Sleep apnea occurs when breathing stops for brief periods of time while a person is sleeping. It can last for 10-30 seconds, and may occur up to 20-30 times per hour. During 1 night of sleep, this can cause up to 400 episodes of interrupted breathing.
Copyright © Nucleus Medical Media, Inc.
There are three types of respiratory events:
Sleep apnea is more common in men and in adults over 40 years of age.
Factors that increase your chances of developing sleep apnea include:
Symptoms may include:
People with chronic, untreated sleep apnea may be at risk for:
An overnight sleep study is used to help diagnose sleep apnea.
This test helps detect the presence and severity of sleep apnea. During sleep, it measures your:
There are a number of treatment options for sleep apnea, including:
Continuous positive airway pressure (CPAP) is done by wearing a mask over your nose and/or mouth during sleep. An air blower forces enough constant and continuous air through your air passages to prevent the tissues from collapsing and blocking the airway.
Oral appliances that help keep the tongue or jaw in a more forward position may help those with mild to moderate sleep apnea. They can also be used for those with severe obstructive sleep apnea who cannot use CPAP therapy or have tried it without success.
In some cases, surgery may be advised. It is most often helpful in children.
Types of surgery that may be done to treat severe cases of sleep apnea include:
Bariatric surgery may help with weight loss in some people who are obese . This surgery may reduce many of the complications that are related to obesity, including sleep apnea.
Only used in central apnea, acetazolamide may help improve the ability to regulate breathing.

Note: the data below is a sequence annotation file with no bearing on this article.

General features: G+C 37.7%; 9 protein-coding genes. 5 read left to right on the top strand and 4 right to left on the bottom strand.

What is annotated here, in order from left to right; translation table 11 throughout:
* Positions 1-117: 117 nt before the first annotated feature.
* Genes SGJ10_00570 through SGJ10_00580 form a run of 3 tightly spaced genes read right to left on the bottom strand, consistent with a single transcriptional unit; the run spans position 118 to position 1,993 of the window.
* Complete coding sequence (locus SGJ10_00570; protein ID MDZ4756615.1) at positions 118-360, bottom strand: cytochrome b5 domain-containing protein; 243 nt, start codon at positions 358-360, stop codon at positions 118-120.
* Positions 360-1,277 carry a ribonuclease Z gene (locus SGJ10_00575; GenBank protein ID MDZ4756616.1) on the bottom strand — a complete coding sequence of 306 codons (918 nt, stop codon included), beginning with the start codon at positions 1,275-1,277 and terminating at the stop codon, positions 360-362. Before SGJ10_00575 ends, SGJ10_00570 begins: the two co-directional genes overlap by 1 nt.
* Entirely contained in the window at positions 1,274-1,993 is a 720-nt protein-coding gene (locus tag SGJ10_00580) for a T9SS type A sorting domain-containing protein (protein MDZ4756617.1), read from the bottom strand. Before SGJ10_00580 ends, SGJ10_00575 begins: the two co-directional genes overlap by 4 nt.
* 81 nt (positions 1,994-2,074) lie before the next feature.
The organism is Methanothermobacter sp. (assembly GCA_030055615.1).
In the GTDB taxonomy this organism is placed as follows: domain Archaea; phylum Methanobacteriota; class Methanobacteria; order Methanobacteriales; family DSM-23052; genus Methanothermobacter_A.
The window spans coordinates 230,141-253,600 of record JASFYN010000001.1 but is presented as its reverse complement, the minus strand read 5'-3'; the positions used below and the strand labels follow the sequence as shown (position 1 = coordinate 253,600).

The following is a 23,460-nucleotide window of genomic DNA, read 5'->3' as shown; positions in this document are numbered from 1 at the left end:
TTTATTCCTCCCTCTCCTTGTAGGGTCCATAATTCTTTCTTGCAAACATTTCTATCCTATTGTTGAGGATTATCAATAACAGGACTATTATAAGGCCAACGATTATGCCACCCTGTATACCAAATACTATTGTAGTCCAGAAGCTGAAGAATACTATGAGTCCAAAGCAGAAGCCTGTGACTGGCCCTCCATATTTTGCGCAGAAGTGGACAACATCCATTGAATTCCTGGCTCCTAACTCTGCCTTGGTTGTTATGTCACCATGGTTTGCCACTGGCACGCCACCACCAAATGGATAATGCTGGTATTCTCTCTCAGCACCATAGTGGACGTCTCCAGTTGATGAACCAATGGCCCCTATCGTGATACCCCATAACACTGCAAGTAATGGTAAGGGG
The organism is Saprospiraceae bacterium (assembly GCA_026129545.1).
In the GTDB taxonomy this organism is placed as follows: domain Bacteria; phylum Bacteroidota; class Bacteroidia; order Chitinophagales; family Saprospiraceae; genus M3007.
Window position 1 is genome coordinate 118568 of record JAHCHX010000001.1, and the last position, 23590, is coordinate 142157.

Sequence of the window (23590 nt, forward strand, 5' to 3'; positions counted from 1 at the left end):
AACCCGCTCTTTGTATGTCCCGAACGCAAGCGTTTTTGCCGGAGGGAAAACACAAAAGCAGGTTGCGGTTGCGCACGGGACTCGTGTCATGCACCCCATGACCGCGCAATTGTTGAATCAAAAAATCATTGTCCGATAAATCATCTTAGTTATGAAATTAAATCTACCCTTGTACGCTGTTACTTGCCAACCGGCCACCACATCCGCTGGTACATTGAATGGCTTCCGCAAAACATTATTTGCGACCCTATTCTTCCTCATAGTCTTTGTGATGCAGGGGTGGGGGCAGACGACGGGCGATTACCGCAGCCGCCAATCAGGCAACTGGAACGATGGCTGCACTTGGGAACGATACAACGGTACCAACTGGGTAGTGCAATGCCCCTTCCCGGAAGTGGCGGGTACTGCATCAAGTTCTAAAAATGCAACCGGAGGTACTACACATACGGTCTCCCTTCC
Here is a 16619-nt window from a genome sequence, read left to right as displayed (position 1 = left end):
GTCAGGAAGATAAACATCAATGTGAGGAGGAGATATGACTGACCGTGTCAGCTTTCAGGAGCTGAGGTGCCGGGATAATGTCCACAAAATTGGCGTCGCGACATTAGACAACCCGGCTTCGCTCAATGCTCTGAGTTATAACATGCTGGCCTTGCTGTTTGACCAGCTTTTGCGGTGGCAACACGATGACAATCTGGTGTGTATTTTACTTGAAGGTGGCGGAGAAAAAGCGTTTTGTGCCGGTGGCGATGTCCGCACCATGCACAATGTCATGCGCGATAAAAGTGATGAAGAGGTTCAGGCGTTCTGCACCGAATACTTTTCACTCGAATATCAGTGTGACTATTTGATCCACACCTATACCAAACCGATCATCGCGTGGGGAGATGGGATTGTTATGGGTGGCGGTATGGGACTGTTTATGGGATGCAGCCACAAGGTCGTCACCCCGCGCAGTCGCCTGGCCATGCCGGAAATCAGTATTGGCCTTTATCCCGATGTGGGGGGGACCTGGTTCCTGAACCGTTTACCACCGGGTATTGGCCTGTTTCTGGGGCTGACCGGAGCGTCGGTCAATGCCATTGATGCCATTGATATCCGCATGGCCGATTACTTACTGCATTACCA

Supplemental oxygen may be given if blood levels of oxygen fall too low during sleep, even after opening the airway.
You may be able to prevent sleep apnea by maintaining a healthy weight . Avoid alcohol, nicotine, and sedatives, which may contribute to airway obstruction.
American Sleep Apnea Association
National Sleep Foundation
Canadian Lung Association
Canadian Sleep Society
Kushida CA, Littner MR, Hirshkowitz M, et al. Practice parameters for the use of continuous and bilevel positive airway pressure devices to treat adults with sleep-related breathing disorders. Sleep. 2006;29:375-380.
Littner MR, Kushida C, Wise M, et al. Practice parameters for clinical use of the multiple sleep latency test and the maintenance of wakefulness test. Sleep. 2005;28:113-121.
Morgenthaler TI, Kapen S, Lee-Chiong T, et al. Practice parameters for the medical therapy of obstructive sleep apnea. Sleep. 2006;29:1031-1035.
Obstructive sleep apnea (OSA). EBSCO DynaMed website. Available at: http://www.ebscohost.com/dynamed. Updated January 12, 2015. Accessed January 15, 2015.
Pack AI, Maislin G. Who should get treated for sleep apnea? Ann Intern Med. 2001;134:1065-1067.
Sleep apnea. American Sleep Apnea Association website. Available at: http://www.sleepapnea.org/learn/sleep-apnea.html. Accessed January 15, 2015.
Smith I, Lasserson TJ, Wright J. Drug therapy for obstructive sleep apnea. Cochrane Database Syst Rev. 2006;19:CD003002.
11/24/2014 DynaMed's Systematic Literature Surveillance http://www.ebscohost.com/dynamed: AIM Specialty Health guideline on management of obstructive sleep apnea using oral appliances. National Guideline Clearinghouse website. Available at: http://www.guideline.gov/content.aspx?id=48271. Updated May 20, 2014. Accessed January 15, 2015.
1/28/2015 DynaMed's Systematic Literature Surveillance http://www.ebscohost.com/dynamed: Teodorescu M, Barnet JH, et al. Association between asthma and risk of developing obstructive sleep apnea. JAMA. 2015 Jan 13;313(2):156-164.
Last reviewed January 2015 by Adrienne Carmack, MD
Please be aware that this information is provided to supplement the care provided by your physician. It is neither intended nor implied to be a substitute for professional medical advice. CALL YOUR HEALTHCARE PROVIDER IMMEDIATELY IF YOU THINK YOU MAY HAVE A MEDICAL EMERGENCY. Always seek the advice of your physician or other qualified health provider prior to starting any new treatment or with any questions you may have regarding a medical condition.
Copyright © 2012 EBSCO Publishing All rights reserved.
What can we help you find?close ×